An awareness of how time has organically and authentically created a homogenous Lowland style is a recurring theme amongst the newer producers. It brings the realisation that simply attempting to ape it is limiting and potentially counterproductive. ‘We don’t have the hand of history on our shoulder,’ says David Keir from Ardgowan Distillery. ‘There’s no preconception of what our whisky should be so we can go and do our own thing. Being in the Lowlands, it’s almost like you’re out of the traditional whisky loop, so we can be innovative.’ For Ardgowan, innovation looks in part like the bespoke creation of what they’re calling an ‘infinity sherry cask’, undergoing a super-long seasoning period well over the industry average at Sanlucar de Barrameda, which Keir says will be ‘absolutely soaked in sherry’ to allow the distillery to produce a spirit designed for super-long, or almost infinite, maturation. ‘When there are no expectations, that frees you to come up with a vision and to deliver it. There’s a blank canvas there for us.’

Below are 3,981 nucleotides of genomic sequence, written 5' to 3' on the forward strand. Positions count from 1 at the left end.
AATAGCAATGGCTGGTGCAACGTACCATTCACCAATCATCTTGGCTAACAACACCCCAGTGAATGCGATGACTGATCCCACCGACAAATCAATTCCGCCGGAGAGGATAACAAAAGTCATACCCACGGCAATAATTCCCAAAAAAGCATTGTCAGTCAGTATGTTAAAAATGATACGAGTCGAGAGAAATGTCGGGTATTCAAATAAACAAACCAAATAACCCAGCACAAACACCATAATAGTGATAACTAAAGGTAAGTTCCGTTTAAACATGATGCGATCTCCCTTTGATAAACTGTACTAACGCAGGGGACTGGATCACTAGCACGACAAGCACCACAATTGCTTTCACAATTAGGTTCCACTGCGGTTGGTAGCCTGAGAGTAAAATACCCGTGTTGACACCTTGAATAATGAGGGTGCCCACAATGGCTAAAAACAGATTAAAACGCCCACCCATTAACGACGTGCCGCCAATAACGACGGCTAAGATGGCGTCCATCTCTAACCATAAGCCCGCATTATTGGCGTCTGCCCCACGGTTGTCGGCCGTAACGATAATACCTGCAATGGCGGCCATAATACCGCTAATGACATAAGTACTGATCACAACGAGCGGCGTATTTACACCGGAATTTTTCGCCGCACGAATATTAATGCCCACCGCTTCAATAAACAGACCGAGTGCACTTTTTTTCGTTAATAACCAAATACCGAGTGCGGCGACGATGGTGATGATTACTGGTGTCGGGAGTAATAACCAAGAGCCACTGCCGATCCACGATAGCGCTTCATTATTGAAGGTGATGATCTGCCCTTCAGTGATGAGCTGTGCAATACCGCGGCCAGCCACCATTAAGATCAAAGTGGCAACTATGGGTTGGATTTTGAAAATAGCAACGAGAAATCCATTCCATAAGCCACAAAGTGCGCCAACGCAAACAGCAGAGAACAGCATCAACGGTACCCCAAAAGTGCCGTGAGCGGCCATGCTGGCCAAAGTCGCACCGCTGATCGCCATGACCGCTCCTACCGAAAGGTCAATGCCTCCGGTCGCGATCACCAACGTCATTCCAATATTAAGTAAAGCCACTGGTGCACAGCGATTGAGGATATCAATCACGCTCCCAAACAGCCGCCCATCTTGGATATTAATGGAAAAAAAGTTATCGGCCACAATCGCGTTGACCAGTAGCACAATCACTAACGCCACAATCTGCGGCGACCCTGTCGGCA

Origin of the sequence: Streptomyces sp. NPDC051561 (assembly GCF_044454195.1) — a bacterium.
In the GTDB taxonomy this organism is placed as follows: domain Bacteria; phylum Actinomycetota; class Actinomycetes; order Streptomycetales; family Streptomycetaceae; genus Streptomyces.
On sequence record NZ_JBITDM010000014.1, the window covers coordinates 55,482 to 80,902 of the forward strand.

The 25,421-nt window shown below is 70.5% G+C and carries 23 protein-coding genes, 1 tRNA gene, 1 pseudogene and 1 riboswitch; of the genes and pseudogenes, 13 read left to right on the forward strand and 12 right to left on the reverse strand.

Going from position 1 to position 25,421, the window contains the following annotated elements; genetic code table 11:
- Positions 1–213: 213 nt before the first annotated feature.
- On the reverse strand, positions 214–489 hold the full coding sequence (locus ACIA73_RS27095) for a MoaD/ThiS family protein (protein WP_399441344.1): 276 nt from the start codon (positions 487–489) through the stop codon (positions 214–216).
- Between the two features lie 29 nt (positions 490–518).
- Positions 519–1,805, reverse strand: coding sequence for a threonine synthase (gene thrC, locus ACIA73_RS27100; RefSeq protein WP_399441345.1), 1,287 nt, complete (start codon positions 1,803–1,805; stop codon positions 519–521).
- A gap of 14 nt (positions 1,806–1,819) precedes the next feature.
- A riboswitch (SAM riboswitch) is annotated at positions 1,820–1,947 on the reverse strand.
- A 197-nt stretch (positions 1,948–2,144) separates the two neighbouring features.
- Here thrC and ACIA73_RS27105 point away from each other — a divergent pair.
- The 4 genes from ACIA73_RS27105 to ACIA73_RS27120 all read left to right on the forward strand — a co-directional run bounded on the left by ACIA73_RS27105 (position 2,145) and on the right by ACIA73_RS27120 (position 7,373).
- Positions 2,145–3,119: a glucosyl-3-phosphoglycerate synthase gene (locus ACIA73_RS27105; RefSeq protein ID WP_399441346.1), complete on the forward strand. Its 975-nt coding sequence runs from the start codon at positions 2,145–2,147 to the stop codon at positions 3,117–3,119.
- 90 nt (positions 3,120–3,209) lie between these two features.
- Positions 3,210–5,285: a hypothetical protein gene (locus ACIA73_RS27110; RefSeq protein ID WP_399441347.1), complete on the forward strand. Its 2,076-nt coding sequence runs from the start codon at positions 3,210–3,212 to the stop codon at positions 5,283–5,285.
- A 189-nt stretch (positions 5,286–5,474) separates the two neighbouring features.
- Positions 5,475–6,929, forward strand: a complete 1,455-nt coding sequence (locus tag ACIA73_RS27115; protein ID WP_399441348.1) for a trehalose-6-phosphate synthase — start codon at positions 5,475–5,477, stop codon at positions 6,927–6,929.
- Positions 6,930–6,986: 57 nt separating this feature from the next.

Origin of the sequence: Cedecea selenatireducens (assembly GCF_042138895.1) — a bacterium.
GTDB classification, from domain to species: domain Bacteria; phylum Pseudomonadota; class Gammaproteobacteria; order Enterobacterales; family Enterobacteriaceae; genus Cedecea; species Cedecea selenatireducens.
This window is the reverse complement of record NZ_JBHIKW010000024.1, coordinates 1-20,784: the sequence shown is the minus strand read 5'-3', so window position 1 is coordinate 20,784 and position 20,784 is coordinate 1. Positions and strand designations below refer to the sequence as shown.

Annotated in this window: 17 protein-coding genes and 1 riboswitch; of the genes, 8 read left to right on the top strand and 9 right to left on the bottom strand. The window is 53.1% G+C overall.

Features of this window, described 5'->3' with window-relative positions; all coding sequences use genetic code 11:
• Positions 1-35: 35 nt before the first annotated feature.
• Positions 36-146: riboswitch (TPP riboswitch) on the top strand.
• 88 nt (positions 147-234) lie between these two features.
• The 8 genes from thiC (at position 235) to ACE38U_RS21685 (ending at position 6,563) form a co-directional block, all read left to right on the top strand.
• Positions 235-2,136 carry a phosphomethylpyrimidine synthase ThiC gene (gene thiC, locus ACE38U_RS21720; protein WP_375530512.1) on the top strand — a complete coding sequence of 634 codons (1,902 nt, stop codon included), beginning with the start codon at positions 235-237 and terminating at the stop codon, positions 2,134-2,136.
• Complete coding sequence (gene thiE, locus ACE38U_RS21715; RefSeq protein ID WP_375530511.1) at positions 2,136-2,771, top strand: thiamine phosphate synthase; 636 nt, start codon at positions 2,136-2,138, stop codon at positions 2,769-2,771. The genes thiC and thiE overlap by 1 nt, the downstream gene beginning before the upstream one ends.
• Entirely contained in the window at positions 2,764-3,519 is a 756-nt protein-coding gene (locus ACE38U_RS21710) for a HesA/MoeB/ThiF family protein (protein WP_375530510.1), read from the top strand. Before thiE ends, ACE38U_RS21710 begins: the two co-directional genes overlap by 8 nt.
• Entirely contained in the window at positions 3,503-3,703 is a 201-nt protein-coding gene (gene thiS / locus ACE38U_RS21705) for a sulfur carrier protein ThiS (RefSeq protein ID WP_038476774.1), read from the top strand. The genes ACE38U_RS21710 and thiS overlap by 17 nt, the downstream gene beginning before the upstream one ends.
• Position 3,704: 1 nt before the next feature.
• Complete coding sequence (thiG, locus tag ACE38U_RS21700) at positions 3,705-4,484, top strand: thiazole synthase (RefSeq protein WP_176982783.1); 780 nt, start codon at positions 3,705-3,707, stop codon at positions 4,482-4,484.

Dr Nick Savage
Dr Nick Savage, Bladnoch's master distiller, joined the company in 2019 having previously been master distiller at The Macallan

That’s not to say that history or geography are irrelevant. According to records, a form of spirit was being made on site at Lindores Abbey before the Reformation. Lochlea was farmed by Robert Burns for a time and their distilling process references whisky-making practices dating back a century. And for distilleries like Bladnoch, with whisky stocks already in house, history is all around them.